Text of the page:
Over the past few days I have been mulling over a conversation I had recently about the need to locate the "value proposition " in liberal arts education for our students' future employers. Apparently those who hire our grads don't quite get how our work addresses their needs and bottom lines.
Whenever this conversation arises--as as it does with tedious regularity--I am always reminded of a depressing little article I once ran across. Called “The Organization Man Goes to College,” it details the efforts of a major U.S. corporation to exploit the value of liberal arts education for grooming middle managers into top executives. Here's the gist:
In the early 1950s, AT& T selected a small number of talented middle managers and reassigned them for nine months of intensive liberal arts education (philosophy, literature, art, music, history). The motive for this was economic. The company felt its younger middle managers (former GIs from World War II) lacked the polish and sophistication to move into the upper reaches of corporate management. Another part was political: the company saw the liberal arts as a way of uniquely competing against the technical lead of the Soviet Union. There was a perceived crisis of business conformity and overspecialization in the 1950s, and AT& T felt humanistic education might make its managers more capable of nuanced, creative thinking.
An English professor designed the curriculum, which had four parts: philosophy, literature, arts and science. The budding CEOs read world literature and spent a good deal of time analyzing Joyce’s Ulysses. There were first-class lectures and intimate seminars. The managers also took field trips to visit museums and attend concerts. The coursework ended with seminar on American culture called “The Lonely Crowd,” in which the subject of social conformity was studied through analyses of literature and the arts.
So the company brought in an outside evaluator, one who had no stake in whether the program continued or rolled up. This evaluator said he was unable to tell whether the program was effective or not. Then an AT & T committee took up the problem, finally issuing a report in early 1958. The report was thorough and unbiased, but it concluded that the only way to make good managers was to put them in charge of something and hold them accountable. Subsequent studies of managers in the program concluded thatAt a private dinner for recent graduates held at the Philadelphia Racquet Club… [each man was} asked what he learned from the coursework. The first man responded, “Now things are different. I still want to get along in the company, but now I realize that I owe something to myself, my family, my community.” The second man said, “Before this course, I was like a straw floating with the current down the stream. The stream was the Bell Telephone Company. I don’t think I will ever be that straw again.” It was at this point that executives began to realize that liberal arts training had the potential to undermine worker loyalty and commitment to AT& T.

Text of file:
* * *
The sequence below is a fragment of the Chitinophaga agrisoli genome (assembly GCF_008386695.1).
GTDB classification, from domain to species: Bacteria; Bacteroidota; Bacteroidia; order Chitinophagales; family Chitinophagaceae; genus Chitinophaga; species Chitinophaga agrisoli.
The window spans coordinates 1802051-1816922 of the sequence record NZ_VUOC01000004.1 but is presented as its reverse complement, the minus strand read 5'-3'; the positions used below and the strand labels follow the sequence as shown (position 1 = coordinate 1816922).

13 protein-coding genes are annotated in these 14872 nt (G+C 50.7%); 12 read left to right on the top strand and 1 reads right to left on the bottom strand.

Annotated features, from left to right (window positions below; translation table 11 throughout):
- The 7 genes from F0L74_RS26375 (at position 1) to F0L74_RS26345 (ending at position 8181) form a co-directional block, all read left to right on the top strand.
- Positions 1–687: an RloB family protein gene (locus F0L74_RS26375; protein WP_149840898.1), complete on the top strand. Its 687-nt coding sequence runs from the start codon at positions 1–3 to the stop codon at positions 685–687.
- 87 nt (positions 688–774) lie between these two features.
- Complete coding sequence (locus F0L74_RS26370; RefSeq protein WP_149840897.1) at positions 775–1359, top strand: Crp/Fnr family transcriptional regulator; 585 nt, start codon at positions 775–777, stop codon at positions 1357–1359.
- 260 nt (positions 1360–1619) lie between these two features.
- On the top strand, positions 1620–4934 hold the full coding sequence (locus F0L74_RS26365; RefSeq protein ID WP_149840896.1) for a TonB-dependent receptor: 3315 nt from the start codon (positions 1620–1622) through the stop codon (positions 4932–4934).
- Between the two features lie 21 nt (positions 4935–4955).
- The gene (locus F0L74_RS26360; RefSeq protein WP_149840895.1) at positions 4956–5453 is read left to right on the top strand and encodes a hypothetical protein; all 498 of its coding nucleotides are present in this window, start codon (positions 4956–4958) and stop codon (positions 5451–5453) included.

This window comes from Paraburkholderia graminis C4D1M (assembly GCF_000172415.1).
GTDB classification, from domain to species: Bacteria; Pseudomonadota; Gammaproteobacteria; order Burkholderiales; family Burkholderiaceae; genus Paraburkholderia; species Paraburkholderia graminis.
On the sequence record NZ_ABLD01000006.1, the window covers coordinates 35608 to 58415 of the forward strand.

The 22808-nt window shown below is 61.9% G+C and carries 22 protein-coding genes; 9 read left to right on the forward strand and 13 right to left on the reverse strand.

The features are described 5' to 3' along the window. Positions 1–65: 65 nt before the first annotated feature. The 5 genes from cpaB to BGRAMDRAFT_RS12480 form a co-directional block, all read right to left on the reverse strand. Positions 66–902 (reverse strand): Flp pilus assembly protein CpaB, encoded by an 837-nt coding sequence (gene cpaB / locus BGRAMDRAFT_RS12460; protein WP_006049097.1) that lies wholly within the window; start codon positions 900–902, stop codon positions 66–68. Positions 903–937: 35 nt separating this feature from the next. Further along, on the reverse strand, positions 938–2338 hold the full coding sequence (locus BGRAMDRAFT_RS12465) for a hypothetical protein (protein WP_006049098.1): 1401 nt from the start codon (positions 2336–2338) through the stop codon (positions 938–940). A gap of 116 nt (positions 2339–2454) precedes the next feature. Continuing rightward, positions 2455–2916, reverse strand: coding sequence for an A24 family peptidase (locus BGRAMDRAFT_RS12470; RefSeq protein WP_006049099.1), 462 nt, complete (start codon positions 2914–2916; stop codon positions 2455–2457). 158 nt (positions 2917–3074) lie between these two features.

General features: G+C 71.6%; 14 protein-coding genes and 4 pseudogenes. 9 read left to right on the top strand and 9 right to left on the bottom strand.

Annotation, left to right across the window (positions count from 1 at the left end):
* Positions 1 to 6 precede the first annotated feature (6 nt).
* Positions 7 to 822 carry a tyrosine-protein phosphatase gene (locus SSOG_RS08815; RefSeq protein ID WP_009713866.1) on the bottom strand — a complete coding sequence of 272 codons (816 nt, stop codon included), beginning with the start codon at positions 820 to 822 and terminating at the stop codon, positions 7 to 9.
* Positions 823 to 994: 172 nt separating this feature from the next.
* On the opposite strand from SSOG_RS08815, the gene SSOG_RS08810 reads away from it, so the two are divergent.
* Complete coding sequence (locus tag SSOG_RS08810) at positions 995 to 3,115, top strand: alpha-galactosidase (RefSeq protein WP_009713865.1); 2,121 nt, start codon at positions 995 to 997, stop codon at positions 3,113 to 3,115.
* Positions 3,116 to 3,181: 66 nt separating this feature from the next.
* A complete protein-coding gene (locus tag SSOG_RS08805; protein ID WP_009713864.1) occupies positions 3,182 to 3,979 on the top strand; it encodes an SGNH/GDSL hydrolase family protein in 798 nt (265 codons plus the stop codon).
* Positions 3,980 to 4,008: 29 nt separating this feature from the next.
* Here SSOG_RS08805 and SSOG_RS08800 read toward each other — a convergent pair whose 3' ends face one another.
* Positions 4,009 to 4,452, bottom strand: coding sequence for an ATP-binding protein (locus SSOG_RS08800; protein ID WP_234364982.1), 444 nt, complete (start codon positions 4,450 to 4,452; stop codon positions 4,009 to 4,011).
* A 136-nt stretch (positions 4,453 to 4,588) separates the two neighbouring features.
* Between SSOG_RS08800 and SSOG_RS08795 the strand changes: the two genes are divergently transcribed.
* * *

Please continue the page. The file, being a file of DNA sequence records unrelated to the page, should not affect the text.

- One-third of participants felt that “as a result of the program’s influence, the telephone company was not the be-all and end-all” that it was previously.
- 25 percent of participants became more tolerant of liberal political systems.
- Some managers had begun to question capitalism and free enterprise.
- Many had become more critical about the way business fulfilled its role in the economy.
So there you have it. It’s a bad idea to teach the American workforce to think for itself. It’s that or it has no effect whatsoever on being a quality employee. Take your pick. One thing that you can’t deny, though, is the world’s inevitable movement toward rationalizing everything through then lens of marketplace imperatives. Anything that gets in the way of this (like teaching people to think for themselves) will be flattened.
Eventually the folks in for-profit education are going to do to education what Ray Kroc did to the potato. Sometimes I wonder if it isn't about time to hole up in monasteries.